Book you've faked reading:

I have no problem confessing my inadequacies to the world (the professional hazard of a quasi-reformed memoirist). I don't fake reading. I just say, often enough, too often: Oh! I wanted to read that! (I know. The exclamation marks are annoying.)

Book you're an evangelist for:

I am an excellently good evangelist. Indeed, I evangelize on a many-days-a-week basis on my blog. It is my privilege and my pleasure to tell the world about books I love, books that have taught me, books that I teach, books that make me ponder--books that have been out for a while, or are newly out, or are still revving up their engines. I've lately used my blog as a trumpet for a variety of titles. A mini-sampling: My Life as a Foreign Country (Brian Turner); The Last Flight of Poxl West (Daniel Torday); The Short and Tragic Life of Robert Peace (Jeff Hobbs); Little Failure (Gary Shteyngart); Brown Girl Dreaming (Jacqueline Woodson); Rain Reign (Ann M. Martin); Neverhome (Laird Hunt); What Comes Next and How to Like It (Abigail Thomas); Language Arts (Stephanie Kallos); Glory O'Brien's History of the Future (A.S. King); and Life Drawing (Robin Black).

Book you've bought for the cover:

Falling Upwards by Richard Holmes. I gave one to my dad. Then, missing the book's general artfulness, I bought one for me. There can never be too many books on my floor.

Book that changed your life:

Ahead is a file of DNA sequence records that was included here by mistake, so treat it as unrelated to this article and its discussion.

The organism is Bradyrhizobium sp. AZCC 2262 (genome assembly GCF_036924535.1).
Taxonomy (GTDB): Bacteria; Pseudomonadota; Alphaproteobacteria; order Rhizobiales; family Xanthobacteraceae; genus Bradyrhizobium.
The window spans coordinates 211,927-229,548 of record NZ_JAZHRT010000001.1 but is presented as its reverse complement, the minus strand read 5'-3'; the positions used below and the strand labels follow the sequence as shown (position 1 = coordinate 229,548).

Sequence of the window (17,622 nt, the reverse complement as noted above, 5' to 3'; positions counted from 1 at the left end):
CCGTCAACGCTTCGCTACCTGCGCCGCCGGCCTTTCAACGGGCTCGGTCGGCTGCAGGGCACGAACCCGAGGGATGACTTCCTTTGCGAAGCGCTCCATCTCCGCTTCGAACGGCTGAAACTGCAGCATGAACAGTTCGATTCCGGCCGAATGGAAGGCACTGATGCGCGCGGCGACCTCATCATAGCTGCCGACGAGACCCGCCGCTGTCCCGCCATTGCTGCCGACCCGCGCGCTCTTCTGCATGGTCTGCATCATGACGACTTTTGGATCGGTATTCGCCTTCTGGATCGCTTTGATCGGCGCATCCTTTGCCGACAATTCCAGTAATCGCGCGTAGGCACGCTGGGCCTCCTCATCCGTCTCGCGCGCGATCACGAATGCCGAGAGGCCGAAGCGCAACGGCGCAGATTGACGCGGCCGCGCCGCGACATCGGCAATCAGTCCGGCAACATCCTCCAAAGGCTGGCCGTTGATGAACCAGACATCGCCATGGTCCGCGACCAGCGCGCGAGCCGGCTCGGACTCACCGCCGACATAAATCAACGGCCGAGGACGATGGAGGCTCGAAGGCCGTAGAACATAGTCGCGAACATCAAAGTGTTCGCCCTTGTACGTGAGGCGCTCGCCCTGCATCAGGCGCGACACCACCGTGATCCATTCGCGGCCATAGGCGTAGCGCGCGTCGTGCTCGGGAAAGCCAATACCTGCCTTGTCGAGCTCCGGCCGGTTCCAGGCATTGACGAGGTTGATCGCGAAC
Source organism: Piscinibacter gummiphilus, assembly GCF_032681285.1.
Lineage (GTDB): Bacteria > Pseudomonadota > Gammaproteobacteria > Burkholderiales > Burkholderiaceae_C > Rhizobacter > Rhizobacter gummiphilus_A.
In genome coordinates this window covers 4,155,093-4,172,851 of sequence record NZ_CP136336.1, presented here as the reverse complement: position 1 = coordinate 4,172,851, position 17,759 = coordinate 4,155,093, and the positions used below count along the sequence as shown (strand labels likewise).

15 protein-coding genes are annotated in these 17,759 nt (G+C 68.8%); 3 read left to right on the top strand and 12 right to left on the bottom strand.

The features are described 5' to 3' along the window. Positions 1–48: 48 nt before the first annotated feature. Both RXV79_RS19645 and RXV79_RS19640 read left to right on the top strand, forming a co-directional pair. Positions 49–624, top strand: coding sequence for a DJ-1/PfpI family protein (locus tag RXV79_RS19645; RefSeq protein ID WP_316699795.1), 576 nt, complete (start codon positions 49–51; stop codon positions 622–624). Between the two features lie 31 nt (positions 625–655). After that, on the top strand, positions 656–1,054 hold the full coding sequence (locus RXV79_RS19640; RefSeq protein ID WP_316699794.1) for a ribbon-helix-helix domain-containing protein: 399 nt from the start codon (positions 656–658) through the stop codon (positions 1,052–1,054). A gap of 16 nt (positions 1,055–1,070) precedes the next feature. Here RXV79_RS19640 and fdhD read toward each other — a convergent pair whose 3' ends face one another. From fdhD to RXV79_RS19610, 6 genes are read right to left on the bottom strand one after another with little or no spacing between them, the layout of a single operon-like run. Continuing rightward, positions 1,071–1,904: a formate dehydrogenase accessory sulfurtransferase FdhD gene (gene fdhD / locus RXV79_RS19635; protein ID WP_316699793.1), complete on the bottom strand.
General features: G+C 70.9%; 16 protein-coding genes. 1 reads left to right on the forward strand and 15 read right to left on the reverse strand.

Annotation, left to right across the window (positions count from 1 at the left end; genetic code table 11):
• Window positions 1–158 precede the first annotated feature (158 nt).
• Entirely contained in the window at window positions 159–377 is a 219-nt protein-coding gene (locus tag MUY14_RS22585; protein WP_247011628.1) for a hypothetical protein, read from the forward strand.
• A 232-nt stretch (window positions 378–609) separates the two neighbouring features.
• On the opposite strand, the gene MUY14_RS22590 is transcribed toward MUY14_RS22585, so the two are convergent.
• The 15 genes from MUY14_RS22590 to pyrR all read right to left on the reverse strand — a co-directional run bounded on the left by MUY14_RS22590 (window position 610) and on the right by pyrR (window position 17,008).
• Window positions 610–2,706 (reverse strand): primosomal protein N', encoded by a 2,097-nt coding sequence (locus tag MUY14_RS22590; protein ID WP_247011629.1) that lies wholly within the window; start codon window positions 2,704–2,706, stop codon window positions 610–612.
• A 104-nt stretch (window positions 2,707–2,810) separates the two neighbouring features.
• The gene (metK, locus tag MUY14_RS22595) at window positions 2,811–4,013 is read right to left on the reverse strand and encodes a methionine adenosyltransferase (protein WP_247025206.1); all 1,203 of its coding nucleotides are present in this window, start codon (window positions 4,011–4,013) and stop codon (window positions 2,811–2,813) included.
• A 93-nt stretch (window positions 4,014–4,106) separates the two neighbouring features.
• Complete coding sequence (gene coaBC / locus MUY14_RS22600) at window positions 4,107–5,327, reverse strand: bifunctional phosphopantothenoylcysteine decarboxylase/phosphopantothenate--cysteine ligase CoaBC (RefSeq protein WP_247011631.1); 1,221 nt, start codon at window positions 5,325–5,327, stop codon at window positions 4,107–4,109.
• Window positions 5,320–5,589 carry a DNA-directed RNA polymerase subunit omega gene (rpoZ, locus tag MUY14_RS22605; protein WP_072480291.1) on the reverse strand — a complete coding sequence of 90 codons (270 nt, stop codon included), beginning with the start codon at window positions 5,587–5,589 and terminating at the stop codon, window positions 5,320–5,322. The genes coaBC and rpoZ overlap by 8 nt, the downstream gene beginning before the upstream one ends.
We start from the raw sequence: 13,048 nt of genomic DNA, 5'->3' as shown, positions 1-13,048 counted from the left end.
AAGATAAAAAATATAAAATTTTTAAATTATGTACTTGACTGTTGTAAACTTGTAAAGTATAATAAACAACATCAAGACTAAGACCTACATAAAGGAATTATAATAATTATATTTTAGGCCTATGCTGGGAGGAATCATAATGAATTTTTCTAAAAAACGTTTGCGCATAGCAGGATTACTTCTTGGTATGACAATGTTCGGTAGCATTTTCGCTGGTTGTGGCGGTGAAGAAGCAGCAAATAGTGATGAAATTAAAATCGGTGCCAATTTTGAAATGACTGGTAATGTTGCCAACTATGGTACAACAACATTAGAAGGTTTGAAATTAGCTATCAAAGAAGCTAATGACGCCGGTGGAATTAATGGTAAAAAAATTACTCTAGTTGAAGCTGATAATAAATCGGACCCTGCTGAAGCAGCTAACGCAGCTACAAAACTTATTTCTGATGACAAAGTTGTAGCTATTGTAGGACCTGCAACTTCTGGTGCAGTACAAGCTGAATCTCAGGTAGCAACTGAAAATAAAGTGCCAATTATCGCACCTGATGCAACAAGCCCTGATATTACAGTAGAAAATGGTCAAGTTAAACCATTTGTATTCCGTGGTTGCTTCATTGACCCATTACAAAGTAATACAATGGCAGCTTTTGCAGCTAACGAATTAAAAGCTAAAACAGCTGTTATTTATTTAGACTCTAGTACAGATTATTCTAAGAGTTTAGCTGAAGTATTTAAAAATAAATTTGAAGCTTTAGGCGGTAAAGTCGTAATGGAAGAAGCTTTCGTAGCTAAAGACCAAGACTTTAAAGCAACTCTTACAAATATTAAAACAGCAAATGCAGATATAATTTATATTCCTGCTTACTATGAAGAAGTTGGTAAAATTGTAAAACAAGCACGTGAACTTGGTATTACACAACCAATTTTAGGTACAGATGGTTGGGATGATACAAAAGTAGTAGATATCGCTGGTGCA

I'm sorry, but again I must break the rules (what's with the singular?) and here list four:

The Marvelous Journey Through the Night by Helme Heine, for all the beautiful hours it gave to me and my son.

Natalie Kusz's Road Song, which introduced me to the memoir form, changed my writing life and led me back to the University of Pennsylvania campus, where I now teach memoir.

Michael Ondaatje's The English Patient, which radicalized my idea of what language and story can do and which led me to every other Ondaatje title, which then led me to Colum McCann, and so on. Also, when I--a reader only at that time and a reader mostly to this day--wrote to Michael Ondaatje, he wrote back. He wrote back. There. I've said it.

Marilyn Nelson's Carver: A Life in Poems, which I read when I chaired the National Book Awards' Young People's Literature jury in 2001. So rich, so right, so respectful of the intelligence of the young reader, so genre busting. A form that led me to write my own uncategorizable book, a river autobiography called Flow: The Life and Times of Philadelphia's Schuylkill River, and which made me a righteous advocate for the unbounded, unlabeled, ungenre-fied book. A book that also led to my own writing of so many young adult novels that squirm whenever they are pressed beneath a label.

Favorite line from a book: